The Weeknd Opens Up About Paparazzi & Overcoming Stage Fright In Rare Interview
If you were about to release the biggest album of 2016’s last quarter, you might be nervous about some stranger hearing it before the street date. Paranoid, even. Your team might create a password for a journalist to use at the red metal gate of a small Hollywood studio.
But if you’re Abel Tesfaye — the 26-year-old better known as The Weeknd, who on this Sunday in November is preparing to release Starboy, the follow-up to his 2015 pop breakthrough Beauty Behind the Madness — you hardly seem anxious at all, promptly showing up to play the album and sit for an interview. Here at Conway Studios, where six or so members of The Weeknd’s team gather in small rooms, chatting and laughing quietly, no one ever asks for that password or gives any indication of the commercial whirlwind that’s about to sweep them up.
A few short weeks from now, Starboy will debut at No. 1 on the Billboard 200, selling 348,000 equivalent albums for the third-biggest opening week of 2016. (He will also notch the second-largest streaming debut week ever.) But today’s just another day at the office. When Tesfaye emerges from a studio control room, he is dressed, as usual, all in black: Buscemi boots with gold details, Mr. Completely jeans and a Puma shirt under a jean jacket. His vertical Basquiat stack of hair has been gone since September, replaced by a modest Afro.
During a quick tour, Tesfaye shows me a room containing a few racks of weights and posters of Pamelas Grier and Anderson. “Here’s the gym I never use,” he says. “I’d rather be unhealthy when I’m working. I’ll start working out when I go on tour. But as long as my face looks OK, I’m good.”
Every year, the cohort of A-list pop stars seems to get smaller. Tesfaye’s only real creative competition is a young woman who moved from country to pop a few years ago, a friend from Toronto who helped Tesfaye find his audience and a Chicago rapper who recently took a medical leave from touring. (One woman from Houston reigns over them all.) “Abel is a genius,” says Halsey, who opened for Tefaye on tour in 2015. “If Adele stole our hearts by singing the stories of our life, Abel sings the story of the life you wish you had.”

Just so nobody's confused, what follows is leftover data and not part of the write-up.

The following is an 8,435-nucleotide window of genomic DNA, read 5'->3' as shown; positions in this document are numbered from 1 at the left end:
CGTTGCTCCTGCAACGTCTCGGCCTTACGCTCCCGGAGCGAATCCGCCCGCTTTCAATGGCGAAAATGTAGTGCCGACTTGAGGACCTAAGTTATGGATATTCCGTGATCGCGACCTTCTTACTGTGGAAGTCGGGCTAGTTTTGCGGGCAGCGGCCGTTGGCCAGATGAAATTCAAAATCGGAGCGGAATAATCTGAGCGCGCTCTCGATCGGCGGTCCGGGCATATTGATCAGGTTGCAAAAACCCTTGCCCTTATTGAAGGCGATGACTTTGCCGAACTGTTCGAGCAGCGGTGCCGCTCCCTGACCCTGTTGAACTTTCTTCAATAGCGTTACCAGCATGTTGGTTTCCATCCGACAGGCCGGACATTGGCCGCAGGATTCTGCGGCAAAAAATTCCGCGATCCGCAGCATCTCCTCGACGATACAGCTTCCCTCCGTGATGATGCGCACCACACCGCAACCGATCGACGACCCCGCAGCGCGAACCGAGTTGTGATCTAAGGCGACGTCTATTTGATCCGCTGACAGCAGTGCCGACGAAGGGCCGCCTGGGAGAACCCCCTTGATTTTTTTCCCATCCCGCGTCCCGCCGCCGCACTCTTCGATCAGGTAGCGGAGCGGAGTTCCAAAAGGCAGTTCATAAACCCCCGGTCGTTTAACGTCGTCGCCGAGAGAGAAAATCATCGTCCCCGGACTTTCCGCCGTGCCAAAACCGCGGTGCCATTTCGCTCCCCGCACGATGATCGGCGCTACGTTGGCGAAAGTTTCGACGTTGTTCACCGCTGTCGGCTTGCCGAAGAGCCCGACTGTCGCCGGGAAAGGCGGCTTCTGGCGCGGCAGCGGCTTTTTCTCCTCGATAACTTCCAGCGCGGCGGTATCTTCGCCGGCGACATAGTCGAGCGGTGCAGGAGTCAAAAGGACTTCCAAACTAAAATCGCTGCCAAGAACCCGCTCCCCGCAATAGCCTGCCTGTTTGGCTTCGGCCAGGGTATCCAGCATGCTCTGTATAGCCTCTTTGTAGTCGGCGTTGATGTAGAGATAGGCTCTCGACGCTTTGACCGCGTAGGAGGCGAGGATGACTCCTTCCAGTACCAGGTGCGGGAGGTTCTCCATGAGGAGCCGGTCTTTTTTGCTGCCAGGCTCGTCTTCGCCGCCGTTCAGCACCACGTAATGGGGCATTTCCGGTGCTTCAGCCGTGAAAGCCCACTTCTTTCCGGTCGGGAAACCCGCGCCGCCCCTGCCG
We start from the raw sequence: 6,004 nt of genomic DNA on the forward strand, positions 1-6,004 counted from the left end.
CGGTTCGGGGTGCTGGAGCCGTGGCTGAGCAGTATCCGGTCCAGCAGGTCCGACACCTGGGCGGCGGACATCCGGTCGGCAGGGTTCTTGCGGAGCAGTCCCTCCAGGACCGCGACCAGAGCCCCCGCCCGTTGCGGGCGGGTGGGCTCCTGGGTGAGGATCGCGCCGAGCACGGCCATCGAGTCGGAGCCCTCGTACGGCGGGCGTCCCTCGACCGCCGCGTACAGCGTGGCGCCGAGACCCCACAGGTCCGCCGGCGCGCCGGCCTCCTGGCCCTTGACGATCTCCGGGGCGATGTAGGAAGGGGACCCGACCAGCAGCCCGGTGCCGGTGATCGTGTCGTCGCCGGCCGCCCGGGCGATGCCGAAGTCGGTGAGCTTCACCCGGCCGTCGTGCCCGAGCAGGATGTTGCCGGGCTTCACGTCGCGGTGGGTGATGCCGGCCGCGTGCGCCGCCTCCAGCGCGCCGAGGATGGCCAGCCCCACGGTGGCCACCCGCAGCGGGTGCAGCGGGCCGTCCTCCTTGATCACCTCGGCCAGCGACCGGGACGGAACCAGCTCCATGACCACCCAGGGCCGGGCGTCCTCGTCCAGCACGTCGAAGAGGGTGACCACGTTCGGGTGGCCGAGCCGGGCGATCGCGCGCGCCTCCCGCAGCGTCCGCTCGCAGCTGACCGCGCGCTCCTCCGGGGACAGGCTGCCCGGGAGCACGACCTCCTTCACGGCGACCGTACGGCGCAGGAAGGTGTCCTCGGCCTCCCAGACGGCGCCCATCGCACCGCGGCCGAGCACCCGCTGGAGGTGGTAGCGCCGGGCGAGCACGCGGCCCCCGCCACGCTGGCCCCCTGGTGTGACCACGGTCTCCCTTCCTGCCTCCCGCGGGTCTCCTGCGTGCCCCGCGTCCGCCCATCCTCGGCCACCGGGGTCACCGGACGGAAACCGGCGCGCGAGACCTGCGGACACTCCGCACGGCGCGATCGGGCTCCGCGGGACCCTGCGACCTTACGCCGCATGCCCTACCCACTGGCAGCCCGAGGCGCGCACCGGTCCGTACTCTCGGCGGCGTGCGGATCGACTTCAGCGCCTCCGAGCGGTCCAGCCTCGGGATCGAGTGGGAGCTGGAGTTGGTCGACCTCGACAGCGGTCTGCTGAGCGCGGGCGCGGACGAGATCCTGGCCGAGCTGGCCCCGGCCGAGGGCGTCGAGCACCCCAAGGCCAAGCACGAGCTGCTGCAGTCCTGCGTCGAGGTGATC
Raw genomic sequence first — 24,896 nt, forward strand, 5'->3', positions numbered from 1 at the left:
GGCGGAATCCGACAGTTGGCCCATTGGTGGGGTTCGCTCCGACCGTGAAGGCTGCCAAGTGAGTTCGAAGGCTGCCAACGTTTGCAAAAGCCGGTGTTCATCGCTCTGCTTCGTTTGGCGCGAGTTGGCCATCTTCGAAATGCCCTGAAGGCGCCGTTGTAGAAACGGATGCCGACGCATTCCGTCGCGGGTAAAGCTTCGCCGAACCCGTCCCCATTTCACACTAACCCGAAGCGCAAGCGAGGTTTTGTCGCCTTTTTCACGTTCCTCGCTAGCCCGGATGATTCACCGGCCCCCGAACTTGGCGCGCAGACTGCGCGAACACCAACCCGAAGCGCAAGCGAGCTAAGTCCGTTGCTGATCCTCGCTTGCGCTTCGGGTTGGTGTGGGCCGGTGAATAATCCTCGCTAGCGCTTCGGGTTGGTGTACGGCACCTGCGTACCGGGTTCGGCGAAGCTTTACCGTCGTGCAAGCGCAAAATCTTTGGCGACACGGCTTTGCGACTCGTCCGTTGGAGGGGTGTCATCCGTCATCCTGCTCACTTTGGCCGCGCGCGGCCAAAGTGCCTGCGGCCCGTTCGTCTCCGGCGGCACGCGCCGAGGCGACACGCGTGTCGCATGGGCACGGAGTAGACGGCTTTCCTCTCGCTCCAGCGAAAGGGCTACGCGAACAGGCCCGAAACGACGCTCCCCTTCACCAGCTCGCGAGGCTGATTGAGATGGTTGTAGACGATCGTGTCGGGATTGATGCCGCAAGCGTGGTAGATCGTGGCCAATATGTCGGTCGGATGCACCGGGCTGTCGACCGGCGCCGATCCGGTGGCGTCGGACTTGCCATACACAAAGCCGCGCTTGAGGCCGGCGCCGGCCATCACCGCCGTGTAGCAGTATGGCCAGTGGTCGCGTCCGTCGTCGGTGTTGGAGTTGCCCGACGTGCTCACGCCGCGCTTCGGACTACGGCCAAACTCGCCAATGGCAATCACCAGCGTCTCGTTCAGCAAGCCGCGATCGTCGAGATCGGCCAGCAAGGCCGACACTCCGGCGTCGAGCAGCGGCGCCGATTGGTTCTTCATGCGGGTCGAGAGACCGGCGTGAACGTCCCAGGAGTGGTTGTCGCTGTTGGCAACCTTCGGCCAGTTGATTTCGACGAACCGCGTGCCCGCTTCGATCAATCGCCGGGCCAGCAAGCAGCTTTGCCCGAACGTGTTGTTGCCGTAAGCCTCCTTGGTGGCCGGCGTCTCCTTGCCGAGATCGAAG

Tesfaye is around 5-foot-10, calm and not given to small talk, though he answers questions openly and at length. A professional hitmaker, he’s radically different from the self-centered character at the heart of so many Weeknd songs, but after dating model Bella Hadid for much of 2016, he’s now single and living in Beverly Hills. Mention him to an L.A. music producer and you’ll likely hear, “Oh, I just saw him at a party.”
Back in the control room, Tesfaye sits and finishes a bowl of cereal. For a moment, you can imagine the stoned teenager who slept on a bare mattress in Toronto seven years ago. Before skipping out on his own, Tesfaye grew up with his mother and grandmother in a small apartment in Scarborough, a suburb of Toronto. Emigres from Ethiopia, his parents never married, and his father has been gone since Tesfaye was small.
Tesfaye released his first songs as The Weeknd on YouTube in 2010, gave away three mixtapes on Tumblr in 2011 and quickly — having barely performed, but with a co-sign from Drake — found himself in a label bidding war. In late 2012, Republic wrangled a deal with Tesfaye’s imprint, XO, and rereleased the mixtapes as Trilogy, which bowed at No. 4 on the Billboard 200.
After his first new album for Republic, Kiss Land, stalled, Tesfaye went to the mountain: Max Martin. Beauty Behind the Madness brought the radio hits. “The Hills” topped the Billboard Hot 100 for six weeks, “I Can’t Feel My Face” for three. This year he was nominated for an Oscar (for “Earned It,” off the Fifty Shades of Grey soundtrack) and picked up two Grammys.
Tesfaye has decreased the madness and darkness in his music. The voice at the center of Starboy is slightly less of a lost soul. With Daft Punk and Martin joining his longtime crew members like Doc McKinney, Tesfaye has put himself into the light and further onto the dancefloor. His well-documented obsession with Michael Jackson is no longer just talk — he’s closing in on his hero, at least in sound and work ethic. After the interview, Tesfaye and his team immediately begin discussing new music. “After this album’s done,” he tells me, “we’ll be working. I have ideas and songs that I want to get out of my head.”